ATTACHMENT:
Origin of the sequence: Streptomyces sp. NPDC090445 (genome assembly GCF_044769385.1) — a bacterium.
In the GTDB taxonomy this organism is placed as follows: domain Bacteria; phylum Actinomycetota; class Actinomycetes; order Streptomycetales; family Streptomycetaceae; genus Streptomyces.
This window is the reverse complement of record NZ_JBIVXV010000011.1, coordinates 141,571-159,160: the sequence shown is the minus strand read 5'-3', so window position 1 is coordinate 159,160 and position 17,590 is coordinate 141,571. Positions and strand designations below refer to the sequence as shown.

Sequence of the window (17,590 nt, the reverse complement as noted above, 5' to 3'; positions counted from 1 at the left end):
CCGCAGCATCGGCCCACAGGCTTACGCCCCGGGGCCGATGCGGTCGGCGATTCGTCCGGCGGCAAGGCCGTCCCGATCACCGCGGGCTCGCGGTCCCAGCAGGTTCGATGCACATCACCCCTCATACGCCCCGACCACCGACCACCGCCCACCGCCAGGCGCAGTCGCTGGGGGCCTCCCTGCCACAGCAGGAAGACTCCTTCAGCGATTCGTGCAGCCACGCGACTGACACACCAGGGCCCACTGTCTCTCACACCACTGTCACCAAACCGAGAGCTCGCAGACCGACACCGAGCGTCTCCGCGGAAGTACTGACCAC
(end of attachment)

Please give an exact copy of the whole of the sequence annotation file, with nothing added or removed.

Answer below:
Origin of the sequence: Streptomyces sp. NPDC090445 (genome assembly GCF_044769385.1) — a bacterium.
In the GTDB taxonomy this organism is placed as follows: domain Bacteria; phylum Actinomycetota; class Actinomycetes; order Streptomycetales; family Streptomycetaceae; genus Streptomyces.
This window is the reverse complement of record NZ_JBIVXV010000011.1, coordinates 141,571-159,160: the sequence shown is the minus strand read 5'-3', so window position 1 is coordinate 159,160 and position 17,590 is coordinate 141,571. Positions and strand designations below refer to the sequence as shown.

Sequence of the window (17,590 nt, the reverse complement as noted above, 5' to 3'; positions counted from 1 at the left end):
CCGCAGCATCGGCCCACAGGCTTACGCCCCGGGGCCGATGCGGTCGGCGATTCGTCCGGCGGCAAGGCCGTCCCGATCACCGCGGGCTCGCGGTCCCAGCAGGTTCGATGCACATCACCCCTCATACGCCCCGACCACCGACCACCGCCCACCGCCAGGCGCAGTCGCTGGGGGCCTCCCTGCCACAGCAGGAAGACTCCTTCAGCGATTCGTGCAGCCACGCGACTGACACACCAGGGCCCACTGTCTCTCACACCACTGTCACCAAACCGAGAGCTCGCAGACCGACACCGAGCGTCTCCGCGGAAGTACTGACCAC